Last week a Memorial was unveiled by the Queen, to recognize the sacrifice made by the men of Bomber Command during WWII. It is only recently that I discovered that a member of my family was amongst these brave men.
A few weeks ago a friend was visiting Newark Air Museum and noticed a Madder on a memorial board to those airmen who had trained at No 4 School of Technical Training during WWII.
Just above the plane’s wing is listed 19690 FO Madder D.F.C. Searching the internet with this information, I found an entry for William Joseph Madder on the website of the Air Force Association of Canada. He turned out to be a close relative.
The story starts in 1874 when George William Madder emigrated to Canada. He was the brother of my great-grandfather, Henry Madder. George William, known as William, settled in Brandon, Manitoba and had a large family.
He must have sent back news to his brother in Chelmsford about the good life in Canada, because in the early years of the twentieth century, several of Henry’s children also went out to Canada. However some of them were to return to Europe when they signed up to fight in WWI.
Harold Randolph Madder (born 1885) signed up in December 1917. He survived.
Percy Frederick Madder (born 1890) signed up in December 1915. He was wounded at Passchendaele but survived.
Joseph Wilfred (born 1893) signed up in April 1916. He died at Aulnoy, near Valenciennes in Northern France on 1st November 1918, ten days before the war ended. He was killed, not while fighting, but tending the wounded. I have visited his grave.
One of William’s sons, Edward Beeching Madder, also fought and survived. Canadian WWI records can be obtained from Canadian Archives. Attestation papers can be seen online and copies of the full file can be ordered.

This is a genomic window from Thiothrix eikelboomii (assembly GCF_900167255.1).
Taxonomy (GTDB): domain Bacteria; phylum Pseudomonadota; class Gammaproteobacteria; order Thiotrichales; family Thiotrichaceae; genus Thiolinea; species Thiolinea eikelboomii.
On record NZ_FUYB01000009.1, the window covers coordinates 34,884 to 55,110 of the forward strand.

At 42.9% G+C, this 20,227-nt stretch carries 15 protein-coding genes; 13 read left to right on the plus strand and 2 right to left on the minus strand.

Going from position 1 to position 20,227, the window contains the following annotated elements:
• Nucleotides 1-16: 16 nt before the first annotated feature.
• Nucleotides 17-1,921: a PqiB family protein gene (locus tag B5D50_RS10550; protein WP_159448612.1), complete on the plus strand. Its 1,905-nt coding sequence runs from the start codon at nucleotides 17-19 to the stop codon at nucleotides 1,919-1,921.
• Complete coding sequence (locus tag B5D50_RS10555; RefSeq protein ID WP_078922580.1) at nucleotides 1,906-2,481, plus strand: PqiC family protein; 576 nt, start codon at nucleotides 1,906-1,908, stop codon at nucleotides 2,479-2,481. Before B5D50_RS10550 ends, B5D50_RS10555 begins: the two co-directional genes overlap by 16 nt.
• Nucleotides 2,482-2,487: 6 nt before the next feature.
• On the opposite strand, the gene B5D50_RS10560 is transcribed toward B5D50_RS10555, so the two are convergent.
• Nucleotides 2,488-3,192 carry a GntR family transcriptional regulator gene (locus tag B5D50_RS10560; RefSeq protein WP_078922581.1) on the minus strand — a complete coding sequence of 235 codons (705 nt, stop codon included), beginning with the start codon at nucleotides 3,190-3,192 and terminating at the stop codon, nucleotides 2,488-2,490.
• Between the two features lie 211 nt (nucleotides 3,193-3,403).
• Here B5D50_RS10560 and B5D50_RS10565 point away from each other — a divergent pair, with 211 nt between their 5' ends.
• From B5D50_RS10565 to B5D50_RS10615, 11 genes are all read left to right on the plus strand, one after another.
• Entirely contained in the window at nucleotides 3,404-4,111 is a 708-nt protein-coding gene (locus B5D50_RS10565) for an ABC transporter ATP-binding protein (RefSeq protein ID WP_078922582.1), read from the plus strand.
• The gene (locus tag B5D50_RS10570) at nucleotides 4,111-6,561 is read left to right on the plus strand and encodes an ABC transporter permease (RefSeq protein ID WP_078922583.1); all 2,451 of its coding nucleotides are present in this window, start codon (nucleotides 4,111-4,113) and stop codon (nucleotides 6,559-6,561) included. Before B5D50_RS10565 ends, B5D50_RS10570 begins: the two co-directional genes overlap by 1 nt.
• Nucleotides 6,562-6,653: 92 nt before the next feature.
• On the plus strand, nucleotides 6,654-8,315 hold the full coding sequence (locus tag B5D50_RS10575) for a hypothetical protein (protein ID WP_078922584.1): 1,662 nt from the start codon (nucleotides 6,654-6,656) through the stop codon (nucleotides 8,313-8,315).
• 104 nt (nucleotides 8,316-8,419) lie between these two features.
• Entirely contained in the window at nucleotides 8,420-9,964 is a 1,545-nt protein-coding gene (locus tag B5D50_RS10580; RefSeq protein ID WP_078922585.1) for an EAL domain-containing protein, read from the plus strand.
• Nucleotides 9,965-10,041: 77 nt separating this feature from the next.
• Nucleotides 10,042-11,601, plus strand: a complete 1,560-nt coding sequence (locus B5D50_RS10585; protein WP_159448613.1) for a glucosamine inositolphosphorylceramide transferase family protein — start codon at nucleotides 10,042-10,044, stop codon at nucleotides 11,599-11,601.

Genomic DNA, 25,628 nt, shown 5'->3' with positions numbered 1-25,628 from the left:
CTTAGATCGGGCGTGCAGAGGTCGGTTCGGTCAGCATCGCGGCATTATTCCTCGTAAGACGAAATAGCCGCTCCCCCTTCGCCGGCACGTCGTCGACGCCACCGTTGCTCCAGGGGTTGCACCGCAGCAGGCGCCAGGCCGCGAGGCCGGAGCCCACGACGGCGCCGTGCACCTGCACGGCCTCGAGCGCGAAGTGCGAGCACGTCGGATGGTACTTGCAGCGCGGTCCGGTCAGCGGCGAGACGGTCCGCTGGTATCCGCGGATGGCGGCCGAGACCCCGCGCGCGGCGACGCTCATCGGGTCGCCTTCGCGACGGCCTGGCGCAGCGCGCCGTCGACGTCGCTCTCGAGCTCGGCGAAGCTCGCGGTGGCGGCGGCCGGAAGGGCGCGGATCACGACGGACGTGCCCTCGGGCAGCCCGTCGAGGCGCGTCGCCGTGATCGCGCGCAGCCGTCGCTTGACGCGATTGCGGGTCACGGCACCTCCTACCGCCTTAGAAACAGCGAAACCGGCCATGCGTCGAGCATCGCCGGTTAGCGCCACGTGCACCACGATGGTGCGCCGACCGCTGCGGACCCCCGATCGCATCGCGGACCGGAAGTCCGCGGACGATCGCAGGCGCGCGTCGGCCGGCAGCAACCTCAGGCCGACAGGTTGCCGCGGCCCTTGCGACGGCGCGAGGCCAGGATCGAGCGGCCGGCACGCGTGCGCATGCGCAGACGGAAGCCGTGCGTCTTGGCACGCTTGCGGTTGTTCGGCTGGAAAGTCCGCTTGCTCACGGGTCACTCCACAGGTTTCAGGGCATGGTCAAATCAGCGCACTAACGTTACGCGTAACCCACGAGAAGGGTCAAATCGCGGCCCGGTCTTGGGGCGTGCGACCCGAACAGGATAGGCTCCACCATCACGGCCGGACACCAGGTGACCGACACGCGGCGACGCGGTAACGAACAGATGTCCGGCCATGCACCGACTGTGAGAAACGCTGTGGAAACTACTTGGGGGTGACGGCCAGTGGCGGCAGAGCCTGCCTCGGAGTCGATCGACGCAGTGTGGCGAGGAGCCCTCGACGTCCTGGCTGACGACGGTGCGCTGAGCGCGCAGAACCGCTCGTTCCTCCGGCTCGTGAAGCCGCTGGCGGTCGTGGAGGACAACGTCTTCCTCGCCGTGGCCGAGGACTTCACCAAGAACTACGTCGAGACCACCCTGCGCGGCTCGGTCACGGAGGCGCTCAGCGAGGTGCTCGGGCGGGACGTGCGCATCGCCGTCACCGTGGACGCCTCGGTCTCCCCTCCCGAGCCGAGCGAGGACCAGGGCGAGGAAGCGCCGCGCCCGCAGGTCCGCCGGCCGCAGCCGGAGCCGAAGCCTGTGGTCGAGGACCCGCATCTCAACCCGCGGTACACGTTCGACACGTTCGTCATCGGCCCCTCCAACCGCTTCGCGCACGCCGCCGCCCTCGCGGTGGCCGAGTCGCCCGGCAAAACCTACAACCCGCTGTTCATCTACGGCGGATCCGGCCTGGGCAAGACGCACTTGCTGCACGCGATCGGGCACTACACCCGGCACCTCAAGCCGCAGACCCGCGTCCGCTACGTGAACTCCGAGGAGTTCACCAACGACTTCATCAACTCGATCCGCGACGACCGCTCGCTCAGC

Percy Frederick, discharged due to “Weakness Rt shoulder”, returned to Canada, where he married Florence Sarah Bowles in July 1919. In 1920 their son William Joseph Madder was born in Brandon. This was the “Bomber Boy”, perhaps named Joseph after his uncle who had died two years earlier.
William Joseph, aged only 19, enlisted in Winnipeg on 16 May 1940 as an Airframe Mechanic. He went to Technical Training School and rose up the ranks. In May 1942 he was sent overseas to the RAF and promoted to Sergeant in October. He became Flight Sergeant in 1943 and commissioned in January 1944. He was promoted to Flying Officer in July 1944. In November 1944 he was repatriated to Canada, having flown 55 sorties (273 hours 54 minutes) in two tours. He then attended Navigation School and in October 1945, the war having ended, he was retired.
He served with 405 Squadron RCAF. In 1942 this squadron had taken part in the 1.000-bomber raid on Cologne and in November flew anti-submarine patrols in the Bay of Biscay during the North African landings. William Joseph’s first flight was on 8th January 1943 and by 13th May he had flown 32 missions, mostly over Germany. His second tour, just after the Allied invasion of Normandy, was from 27th June to 20th September 1944, mostly over France. This at a time when the chances of being shot down were one in twenty. He was awarded the Distinguished Flying Cross in December 1944.
A quotation on the Air Force Association website states:
Flying Officer Madder is a very efficient, keen Flight Engineer, now on his second tour of operations. He has participated in many sorties against such heavily defended German targets as Berlin, Dusseldorf and Hamburg. Invariably, this officer has display a high degree of courage and devotion to duty, even under the most adverse circumstances, thereby setting an inspiring example to all members of his crew. Undoubtedly, the fine fighting spirit evinced by Flying Officer Madder, along with his superior technical knowledge and how to apply it, has contributed in no small way to the operational successes attained by his crew.
He was my father’s first cousin and until a few weeks ago I had never even heard of him.
This Blog is in memory of all my Canadian Madder relatives, who fought in both World Wars.